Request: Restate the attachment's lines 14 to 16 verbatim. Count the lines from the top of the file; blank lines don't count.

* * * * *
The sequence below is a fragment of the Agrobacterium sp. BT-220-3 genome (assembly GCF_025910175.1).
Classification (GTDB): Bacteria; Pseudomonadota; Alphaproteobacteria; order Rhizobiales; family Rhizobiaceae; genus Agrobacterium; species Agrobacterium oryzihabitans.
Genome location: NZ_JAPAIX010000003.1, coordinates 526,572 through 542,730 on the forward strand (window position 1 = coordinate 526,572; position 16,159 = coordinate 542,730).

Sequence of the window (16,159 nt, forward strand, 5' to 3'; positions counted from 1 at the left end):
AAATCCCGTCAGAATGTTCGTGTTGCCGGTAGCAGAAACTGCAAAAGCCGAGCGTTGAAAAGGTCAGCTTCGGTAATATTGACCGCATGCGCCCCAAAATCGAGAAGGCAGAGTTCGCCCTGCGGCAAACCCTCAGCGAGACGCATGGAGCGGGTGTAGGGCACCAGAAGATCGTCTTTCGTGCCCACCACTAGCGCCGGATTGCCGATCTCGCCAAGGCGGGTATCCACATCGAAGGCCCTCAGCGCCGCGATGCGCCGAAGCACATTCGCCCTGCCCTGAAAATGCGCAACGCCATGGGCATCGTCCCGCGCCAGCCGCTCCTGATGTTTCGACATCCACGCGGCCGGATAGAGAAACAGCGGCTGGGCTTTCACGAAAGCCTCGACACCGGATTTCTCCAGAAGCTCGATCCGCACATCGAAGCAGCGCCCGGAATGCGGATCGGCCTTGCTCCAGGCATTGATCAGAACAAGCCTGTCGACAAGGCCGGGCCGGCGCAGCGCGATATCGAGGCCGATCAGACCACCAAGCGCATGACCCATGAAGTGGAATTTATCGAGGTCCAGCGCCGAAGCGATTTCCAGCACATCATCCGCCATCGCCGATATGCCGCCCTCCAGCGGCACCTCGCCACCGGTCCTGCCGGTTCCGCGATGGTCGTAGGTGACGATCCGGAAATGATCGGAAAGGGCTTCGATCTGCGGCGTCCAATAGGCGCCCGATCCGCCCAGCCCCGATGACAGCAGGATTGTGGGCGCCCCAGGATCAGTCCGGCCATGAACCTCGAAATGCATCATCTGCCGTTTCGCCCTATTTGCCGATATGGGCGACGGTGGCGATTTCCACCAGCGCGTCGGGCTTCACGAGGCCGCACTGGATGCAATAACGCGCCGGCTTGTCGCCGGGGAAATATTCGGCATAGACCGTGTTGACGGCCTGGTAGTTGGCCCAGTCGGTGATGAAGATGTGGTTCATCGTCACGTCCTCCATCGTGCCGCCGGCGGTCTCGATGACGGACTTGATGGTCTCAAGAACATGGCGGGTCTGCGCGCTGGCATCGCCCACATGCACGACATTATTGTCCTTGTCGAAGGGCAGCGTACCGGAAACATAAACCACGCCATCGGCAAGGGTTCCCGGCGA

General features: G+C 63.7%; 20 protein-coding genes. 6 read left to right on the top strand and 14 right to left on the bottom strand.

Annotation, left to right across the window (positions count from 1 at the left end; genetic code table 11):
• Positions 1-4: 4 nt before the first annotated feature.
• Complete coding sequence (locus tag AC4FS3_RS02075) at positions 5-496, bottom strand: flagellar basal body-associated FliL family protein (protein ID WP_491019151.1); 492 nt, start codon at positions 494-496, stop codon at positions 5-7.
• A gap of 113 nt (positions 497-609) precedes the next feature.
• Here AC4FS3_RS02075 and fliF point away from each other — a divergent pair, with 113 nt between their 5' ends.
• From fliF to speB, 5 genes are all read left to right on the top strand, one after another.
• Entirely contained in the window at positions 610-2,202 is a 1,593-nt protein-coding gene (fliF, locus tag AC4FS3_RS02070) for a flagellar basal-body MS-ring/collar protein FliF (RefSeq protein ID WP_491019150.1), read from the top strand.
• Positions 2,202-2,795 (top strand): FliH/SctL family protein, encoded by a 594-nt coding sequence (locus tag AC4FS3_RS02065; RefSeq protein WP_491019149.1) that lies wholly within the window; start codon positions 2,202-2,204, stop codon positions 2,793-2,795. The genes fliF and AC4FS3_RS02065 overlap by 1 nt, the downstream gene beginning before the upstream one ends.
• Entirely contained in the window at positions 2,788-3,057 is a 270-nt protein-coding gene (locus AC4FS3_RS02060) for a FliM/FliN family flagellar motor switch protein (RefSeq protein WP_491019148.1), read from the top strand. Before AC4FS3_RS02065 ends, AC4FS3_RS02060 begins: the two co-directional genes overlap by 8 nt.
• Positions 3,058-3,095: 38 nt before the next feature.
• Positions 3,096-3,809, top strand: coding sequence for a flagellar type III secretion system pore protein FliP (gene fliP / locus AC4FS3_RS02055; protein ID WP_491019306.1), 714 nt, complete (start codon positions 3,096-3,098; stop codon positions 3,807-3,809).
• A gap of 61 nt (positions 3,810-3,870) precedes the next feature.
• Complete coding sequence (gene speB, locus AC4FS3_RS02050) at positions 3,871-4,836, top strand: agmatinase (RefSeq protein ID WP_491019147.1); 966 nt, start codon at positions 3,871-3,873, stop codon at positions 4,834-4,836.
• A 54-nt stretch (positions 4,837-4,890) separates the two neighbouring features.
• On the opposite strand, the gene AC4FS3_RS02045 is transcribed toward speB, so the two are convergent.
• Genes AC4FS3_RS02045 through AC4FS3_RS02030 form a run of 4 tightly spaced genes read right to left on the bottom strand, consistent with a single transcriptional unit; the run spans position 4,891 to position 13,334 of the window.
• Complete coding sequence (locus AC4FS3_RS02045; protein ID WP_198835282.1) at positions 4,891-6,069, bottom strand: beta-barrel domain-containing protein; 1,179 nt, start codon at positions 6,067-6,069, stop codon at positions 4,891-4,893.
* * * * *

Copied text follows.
• Positions 2,202-2,795 (top strand): FliH/SctL family protein, encoded by a 594-nt coding sequence (locus tag AC4FS3_RS02065; RefSeq protein WP_491019149.1) that lies wholly within the window; start codon positions 2,202-2,204, stop codon positions 2,793-2,795. The genes fliF and AC4FS3_RS02065 overlap by 1 nt, the downstream gene beginning before the upstream one ends.
• Entirely contained in the window at positions 2,788-3,057 is a 270-nt protein-coding gene (locus AC4FS3_RS02060) for a FliM/FliN family flagellar motor switch protein (RefSeq protein WP_491019148.1), read from the top strand. Before AC4FS3_RS02065 ends, AC4FS3_RS02060 begins: the two co-directional genes overlap by 8 nt.
• Positions 3,058-3,095: 38 nt before the next feature.